I Must Confess

 

Living In Smaller Spaces

Recently, I shocked my 11 year old daughter when I told her that as a kid, I shared a bed with my  younger sister and we ended up sharing a bedroom until I started high school. Having always had her own bedroom, my daughter couldn’t imagine sharing anything with her younger sisters. She has never experienced living in smaller spaces.

We live in a fairly large home- we have four bedrooms and three living areas. The kids each have their own bedrooms and we have an average sized yard for them to run around in. We also have an outdoor entertaining area (that we hardly use).

We have been happily living here for the past 9 years, but it’s only now that I have focused on living an unbusy life, that I must confess that our home is probably a little too big for us.

Is Your Home Too Big For You?

This is a strange thing to confess- many people in our local community are building new homes for their ever-growing families as their current home is deemed too small. By our local community’s standards, our house is of “average” size, in fact some may think our family will outgrow our house once our kids hit their teens.

We recently spent some time holidaying in Europe where I quickly learnt that people can happily live in smaller spaces! My kids were shocked to see how tiny some of the apartments we stayed in were, and that it was perfectly normal for siblings to share a bedroom. It was normal to see a washing machine in the kitchen. Our house in the Netherlands was very compact but had three floors. Our London apartment had a sofa lounge in the living room.

 

living in smaller spaces

 

Benefits Of Living In Smaller Spaces

Believe it or not, there are many benefits to living in smaller spaces even if you do have a family! Some of these benefits come from our recent travel experiences, while others come from the experience of owning a larger home.

I’d like to share these benefits with you:

1. Less stuff: Living in smaller spaces means that you have less room to store your stuff. This provides a great opportunity to learn to live with less stuff (rather than rent storage space) and to make a conscious effort when deciding on what things you need to live with. To read about why I decided to live with less stuff, READ THIS.

2. Strengthened relationships: Going back to my childhood, my sister and I shared a bedroom for many years. Sometimes we craved our own space, but there were so many great benefits that my own children miss out on having their own rooms. Sharing a room meant learning to negotiate space, learning to be more considerate of the needs of others and learning to be more accepting of others. It’s great preparation for when your child moves out of home and into a shared apartment or dorm room at college!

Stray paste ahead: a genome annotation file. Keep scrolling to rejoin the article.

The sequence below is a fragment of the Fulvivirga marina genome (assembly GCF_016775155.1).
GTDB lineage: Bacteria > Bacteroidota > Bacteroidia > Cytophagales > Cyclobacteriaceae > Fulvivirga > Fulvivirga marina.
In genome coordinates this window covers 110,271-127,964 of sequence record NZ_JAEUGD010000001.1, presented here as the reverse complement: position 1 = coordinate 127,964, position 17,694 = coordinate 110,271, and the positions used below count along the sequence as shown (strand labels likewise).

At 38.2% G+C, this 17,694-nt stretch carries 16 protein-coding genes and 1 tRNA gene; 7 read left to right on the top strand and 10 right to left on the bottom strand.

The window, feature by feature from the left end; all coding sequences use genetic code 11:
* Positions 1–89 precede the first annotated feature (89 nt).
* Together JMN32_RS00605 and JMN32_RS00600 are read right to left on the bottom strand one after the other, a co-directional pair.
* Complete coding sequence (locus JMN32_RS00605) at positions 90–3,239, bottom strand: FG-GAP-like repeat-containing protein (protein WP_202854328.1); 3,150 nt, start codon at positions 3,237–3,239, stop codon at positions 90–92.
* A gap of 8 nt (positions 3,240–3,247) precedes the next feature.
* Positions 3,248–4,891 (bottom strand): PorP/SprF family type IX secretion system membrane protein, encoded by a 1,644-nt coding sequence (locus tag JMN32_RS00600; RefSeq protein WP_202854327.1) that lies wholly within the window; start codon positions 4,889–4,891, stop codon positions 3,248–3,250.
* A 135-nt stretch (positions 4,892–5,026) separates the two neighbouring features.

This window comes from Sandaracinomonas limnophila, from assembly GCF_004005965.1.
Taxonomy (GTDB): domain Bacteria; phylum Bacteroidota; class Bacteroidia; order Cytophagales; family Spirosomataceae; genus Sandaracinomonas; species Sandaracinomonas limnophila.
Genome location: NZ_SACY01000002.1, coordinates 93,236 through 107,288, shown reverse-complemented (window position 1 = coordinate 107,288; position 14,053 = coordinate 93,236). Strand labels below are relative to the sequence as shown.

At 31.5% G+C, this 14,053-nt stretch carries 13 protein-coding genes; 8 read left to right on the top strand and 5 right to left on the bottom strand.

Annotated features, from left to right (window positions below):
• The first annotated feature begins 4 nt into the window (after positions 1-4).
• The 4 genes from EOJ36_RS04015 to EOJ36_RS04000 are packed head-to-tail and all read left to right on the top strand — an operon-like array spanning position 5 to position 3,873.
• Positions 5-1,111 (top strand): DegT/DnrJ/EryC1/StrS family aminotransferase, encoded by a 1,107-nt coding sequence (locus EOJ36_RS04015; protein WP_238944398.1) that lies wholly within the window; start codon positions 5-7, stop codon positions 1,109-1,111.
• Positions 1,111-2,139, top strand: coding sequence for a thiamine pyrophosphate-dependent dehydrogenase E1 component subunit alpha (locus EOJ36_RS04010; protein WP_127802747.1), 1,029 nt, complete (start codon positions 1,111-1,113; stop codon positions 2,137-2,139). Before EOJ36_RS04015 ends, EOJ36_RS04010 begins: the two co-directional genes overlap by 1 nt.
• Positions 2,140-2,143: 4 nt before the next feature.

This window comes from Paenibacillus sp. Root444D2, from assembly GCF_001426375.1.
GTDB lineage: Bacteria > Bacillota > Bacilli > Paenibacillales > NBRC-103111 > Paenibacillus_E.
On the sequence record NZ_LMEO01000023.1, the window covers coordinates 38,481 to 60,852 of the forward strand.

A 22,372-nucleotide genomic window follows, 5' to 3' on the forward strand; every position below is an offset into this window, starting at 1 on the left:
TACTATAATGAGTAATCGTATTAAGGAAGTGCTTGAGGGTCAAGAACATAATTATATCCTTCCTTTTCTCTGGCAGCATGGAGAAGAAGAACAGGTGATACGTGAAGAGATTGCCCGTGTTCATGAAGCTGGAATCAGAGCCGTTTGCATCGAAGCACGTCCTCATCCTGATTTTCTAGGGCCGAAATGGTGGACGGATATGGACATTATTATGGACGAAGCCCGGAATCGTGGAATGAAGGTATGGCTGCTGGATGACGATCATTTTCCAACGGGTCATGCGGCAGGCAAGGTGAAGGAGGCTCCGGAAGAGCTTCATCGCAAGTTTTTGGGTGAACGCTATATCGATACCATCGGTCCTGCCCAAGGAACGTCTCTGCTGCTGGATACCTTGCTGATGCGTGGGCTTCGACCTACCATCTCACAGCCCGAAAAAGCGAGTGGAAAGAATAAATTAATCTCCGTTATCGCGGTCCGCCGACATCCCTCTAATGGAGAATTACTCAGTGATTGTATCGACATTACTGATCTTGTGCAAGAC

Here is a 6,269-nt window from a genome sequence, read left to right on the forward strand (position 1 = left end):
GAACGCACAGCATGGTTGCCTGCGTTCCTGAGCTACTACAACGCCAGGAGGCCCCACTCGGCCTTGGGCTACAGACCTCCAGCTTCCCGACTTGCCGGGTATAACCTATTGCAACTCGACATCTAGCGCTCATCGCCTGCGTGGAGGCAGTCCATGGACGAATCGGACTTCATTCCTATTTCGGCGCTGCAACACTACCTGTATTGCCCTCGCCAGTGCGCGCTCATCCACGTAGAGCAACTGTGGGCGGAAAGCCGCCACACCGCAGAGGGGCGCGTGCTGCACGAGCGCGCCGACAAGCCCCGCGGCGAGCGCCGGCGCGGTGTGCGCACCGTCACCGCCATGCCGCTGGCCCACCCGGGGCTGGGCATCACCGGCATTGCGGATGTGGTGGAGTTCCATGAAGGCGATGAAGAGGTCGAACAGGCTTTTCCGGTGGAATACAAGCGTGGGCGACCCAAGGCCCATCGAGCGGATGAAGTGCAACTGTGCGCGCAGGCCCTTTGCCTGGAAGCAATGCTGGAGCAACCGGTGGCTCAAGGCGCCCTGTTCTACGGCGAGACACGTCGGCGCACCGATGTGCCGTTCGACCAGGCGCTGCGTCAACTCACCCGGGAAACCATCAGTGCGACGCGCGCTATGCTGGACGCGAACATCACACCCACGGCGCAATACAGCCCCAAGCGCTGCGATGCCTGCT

3. Smaller running costs: The cost to run a home is much smaller when you are living in smaller spaces. Living in a large home that has an open-plan design like ours means that gas and electricity bills can be quite high.

4.  More time: Living in smaller spaces with less stuff means spending less time cleaning and stressing about stuff. When you live in a larger home with a larger mortgage and higher running costs, it means having to earn enough income to sustain such a lifestyle. For some people, this may mean working longer hours or in a stressful job. For others it may mean having to work a second or third job. Would you be willing to downsize your lifestyle to create more time for yourself to focus on living a more meaningful, less busy life- maybe spending more time with loved ones? For more inspiration on valuable time you can spend with your loved ones, READ THIS.

5. Valuable lessons: We are our children’s greatest teachers- are you teaching them the best lessons? Living in smaller spaces teaches your children the importance of being able to adapt to one’s environment. When I was growing up, we lived in a really small home but as a kid this never bothered me. We learnt to make do with what we had.  I never once thought “gee this house is way to small for me to play in”. When we say that our kids need more space- do they really need more space or is this something we think they need?

 

Having a large home makes us feel that we need to fill it up with things- bookshelves filled with books (that we may never read), shelves filled with dust-collecting ornaments, living spaces filled with furniture that isn’t really necessary. Stuff, stuff and more stuff!

Not to mention the mortgage that comes with owning such a large house, and the cost of gas, electricity and taxes!

We live in interesting times here in Australia- our population is growing a lot more quickly than we can keep up with. It is becoming more common to see high rise buildings, and if you are wanting to purchase a vacant block of land, the size of vacant land is much smaller than it was 10 years ago.  Growing up in Australia, nearly everyone had a yard large enough to play backyard cricket in!

Although I don’t regret building the house that we did, and at this point in time I don’t want to sell our home and downsize, I do have some advice for people looking to buy their first home (or those thinking of upsizing).